prior to many procedures to relax their nerves and stomachs. Dentists are often seen chewing a piece of sugar free gum while working on a patient or even waiting for one. Gum is able to improve breath and lessen plaque acid which allows for stronger teeth and less tooth decay. XyloBurst, Peppersmith, Glee Gum, Trident, and Orbit are all ADA approved brands that dentists often recommend to their very own patients. While some argue that chewing gum could promote tooth decay, they fail to mention that the gums that cause this are gums that include sugar. Most, if not all, gums recommended by doctors are sugar free and still have all of the positive effects mentioned above. Even if sugared gum is preferred, as long as there is proper dental hygiene practiced, and it’s chewed in moderation and not excessively, then the effects shouldn’t be too severe on the teeth. It’s possible that the reason chewing gum is so popular is because people don’t realize the positive effects it can have on them in the long run. It’s an excellent way to innocently promote mental health and physical health. To think it all started with something as menial as tree sap...
These Bulldogs are dog tired A few reasons teenagers are more tired than ever Carlos Ortiz Staff Writer Sleep is the body’s natural way of recovering from a long, exhausting day. However, there is an issue when students from all over the campus are acting tired all day. There is a common problem that is apparent: teenagers are lacking precious beauty sleep. There isn’t any one specific reason for this epidemic, but rather a multitude of small reasons that all add up together. Extracurricular activities can be great by putting you in a social group, challenging yourself, and can look very good to a future college or job employer. Despite all of the positives, there is one major drawback to joining any extracurricular activity: the out-of-school time the activities usually take. What that can lead to is a lack of valuable sleeping time. Homework in general is also a big factor in sleep deprivation; especially Dual Credit and more challenging classes. “I play tennis and I am a part of National Honor Society, Student Council, Science Club, Health Science Club, Hope Initiative, La Bamba, and Model UN,” senior Janette Chavez said. “I have a part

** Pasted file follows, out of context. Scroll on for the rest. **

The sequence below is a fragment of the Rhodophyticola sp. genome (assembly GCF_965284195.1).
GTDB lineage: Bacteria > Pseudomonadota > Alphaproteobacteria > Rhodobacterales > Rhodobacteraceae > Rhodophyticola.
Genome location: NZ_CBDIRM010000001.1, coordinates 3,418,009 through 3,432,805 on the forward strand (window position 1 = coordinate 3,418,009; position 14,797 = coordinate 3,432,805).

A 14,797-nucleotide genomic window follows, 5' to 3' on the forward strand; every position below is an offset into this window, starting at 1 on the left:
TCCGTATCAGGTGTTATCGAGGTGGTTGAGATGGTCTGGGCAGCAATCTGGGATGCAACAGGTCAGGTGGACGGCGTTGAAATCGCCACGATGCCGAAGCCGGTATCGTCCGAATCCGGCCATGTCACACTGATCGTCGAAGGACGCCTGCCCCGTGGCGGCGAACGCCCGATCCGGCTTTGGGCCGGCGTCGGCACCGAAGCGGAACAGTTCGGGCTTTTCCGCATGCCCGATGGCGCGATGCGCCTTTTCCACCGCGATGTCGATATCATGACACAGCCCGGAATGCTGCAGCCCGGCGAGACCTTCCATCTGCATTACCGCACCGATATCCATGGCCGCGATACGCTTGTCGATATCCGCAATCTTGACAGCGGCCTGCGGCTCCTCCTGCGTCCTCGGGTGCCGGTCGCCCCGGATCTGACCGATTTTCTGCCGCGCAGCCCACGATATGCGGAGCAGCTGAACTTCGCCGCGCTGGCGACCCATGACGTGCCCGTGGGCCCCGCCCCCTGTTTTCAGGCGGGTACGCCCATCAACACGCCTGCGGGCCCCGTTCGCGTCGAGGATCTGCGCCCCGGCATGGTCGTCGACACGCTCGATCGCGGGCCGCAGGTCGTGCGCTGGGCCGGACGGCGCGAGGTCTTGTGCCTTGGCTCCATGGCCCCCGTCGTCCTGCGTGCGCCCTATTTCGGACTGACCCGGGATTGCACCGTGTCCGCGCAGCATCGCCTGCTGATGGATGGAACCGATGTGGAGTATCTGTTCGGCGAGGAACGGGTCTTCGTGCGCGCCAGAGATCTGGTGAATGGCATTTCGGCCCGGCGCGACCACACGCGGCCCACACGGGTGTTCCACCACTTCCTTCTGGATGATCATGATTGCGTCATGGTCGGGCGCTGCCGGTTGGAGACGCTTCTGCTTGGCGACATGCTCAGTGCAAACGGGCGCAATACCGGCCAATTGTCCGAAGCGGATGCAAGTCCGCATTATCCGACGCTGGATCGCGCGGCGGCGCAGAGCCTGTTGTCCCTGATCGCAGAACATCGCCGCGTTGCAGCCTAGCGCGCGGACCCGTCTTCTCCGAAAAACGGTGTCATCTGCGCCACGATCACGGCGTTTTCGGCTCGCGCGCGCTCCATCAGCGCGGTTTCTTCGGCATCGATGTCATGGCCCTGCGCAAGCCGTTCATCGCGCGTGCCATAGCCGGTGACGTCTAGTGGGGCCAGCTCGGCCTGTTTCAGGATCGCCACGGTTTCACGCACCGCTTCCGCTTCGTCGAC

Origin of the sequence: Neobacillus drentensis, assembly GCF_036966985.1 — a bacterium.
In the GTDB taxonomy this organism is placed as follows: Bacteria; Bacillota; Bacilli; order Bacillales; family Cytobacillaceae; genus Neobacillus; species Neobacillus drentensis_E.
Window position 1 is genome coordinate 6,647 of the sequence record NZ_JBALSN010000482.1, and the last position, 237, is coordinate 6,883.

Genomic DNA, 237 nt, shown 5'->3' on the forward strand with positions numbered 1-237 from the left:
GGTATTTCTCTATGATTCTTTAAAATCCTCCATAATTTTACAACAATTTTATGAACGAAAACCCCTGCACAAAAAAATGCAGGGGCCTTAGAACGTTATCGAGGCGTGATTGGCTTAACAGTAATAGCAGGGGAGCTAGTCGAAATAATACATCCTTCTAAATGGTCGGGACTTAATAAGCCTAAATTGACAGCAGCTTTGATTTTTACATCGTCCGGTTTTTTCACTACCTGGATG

time job. Yes, they take up most of my time.” Another major non-school related factor is phone usage. According to Myorganizing.org, American teenagers spend an average of seven hours and twenty two minutes per day on their cell phones (not including the screen time for school/ work purposes). All of that blue light that modern screens emanate (especially at night) can make sleeping difficult. “I usually go to sleep at around midnight,” senior Melanie Sosa said. “This is due to finishing homework or my pretty unhealthy relationship with my phone. I spend an average of five hours each day on my phone.” Despite all of the earlier listed issues, both teens at KHS and teens in general are not truly understanding the importance of sleep. According to betterhealth.edu, teenagers should get around 8 to 10 hours of sleep each night, while most get around 6. The main reason that your body sleeps is because it gives the brain a well deserved rest after keeping you alive and well throughout the day. It also refreshes the body so it is more alert and ready for the next day. Not having enough sleep can cause grumpiness and are more vulnerable to heart problems.